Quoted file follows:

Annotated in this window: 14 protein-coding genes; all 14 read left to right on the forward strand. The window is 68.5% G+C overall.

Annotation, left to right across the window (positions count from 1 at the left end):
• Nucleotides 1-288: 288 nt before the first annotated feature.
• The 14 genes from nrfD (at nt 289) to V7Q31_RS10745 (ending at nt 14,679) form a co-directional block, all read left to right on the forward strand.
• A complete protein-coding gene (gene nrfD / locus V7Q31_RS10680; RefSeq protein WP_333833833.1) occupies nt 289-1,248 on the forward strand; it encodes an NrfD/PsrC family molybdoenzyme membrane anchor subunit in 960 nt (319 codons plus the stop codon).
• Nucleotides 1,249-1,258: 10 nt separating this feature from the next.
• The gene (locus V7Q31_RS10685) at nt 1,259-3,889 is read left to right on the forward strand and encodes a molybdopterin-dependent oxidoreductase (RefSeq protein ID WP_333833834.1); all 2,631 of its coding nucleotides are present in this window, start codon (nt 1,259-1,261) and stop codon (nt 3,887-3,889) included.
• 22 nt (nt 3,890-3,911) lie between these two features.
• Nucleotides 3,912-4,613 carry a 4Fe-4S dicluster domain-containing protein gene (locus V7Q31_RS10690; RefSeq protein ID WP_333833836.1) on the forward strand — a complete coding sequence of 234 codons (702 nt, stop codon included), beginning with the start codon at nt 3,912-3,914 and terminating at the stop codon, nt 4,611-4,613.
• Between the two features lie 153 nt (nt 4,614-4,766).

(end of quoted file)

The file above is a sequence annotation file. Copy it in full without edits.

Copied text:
Annotated in this window: 14 protein-coding genes; all 14 read left to right on the forward strand. The window is 68.5% G+C overall.

Annotation, left to right across the window (positions count from 1 at the left end):
• Nucleotides 1-288: 288 nt before the first annotated feature.
• The 14 genes from nrfD (at nt 289) to V7Q31_RS10745 (ending at nt 14,679) form a co-directional block, all read left to right on the forward strand.
• A complete protein-coding gene (gene nrfD / locus V7Q31_RS10680; RefSeq protein WP_333833833.1) occupies nt 289-1,248 on the forward strand; it encodes an NrfD/PsrC family molybdoenzyme membrane anchor subunit in 960 nt (319 codons plus the stop codon).
• Nucleotides 1,249-1,258: 10 nt separating this feature from the next.
• The gene (locus V7Q31_RS10685) at nt 1,259-3,889 is read left to right on the forward strand and encodes a molybdopterin-dependent oxidoreductase (RefSeq protein ID WP_333833834.1); all 2,631 of its coding nucleotides are present in this window, start codon (nt 1,259-1,261) and stop codon (nt 3,887-3,889) included.
• 22 nt (nt 3,890-3,911) lie between these two features.
• Nucleotides 3,912-4,613 carry a 4Fe-4S dicluster domain-containing protein gene (locus V7Q31_RS10690; RefSeq protein ID WP_333833836.1) on the forward strand — a complete coding sequence of 234 codons (702 nt, stop codon included), beginning with the start codon at nt 3,912-3,914 and terminating at the stop codon, nt 4,611-4,613.
• Between the two features lie 153 nt (nt 4,614-4,766).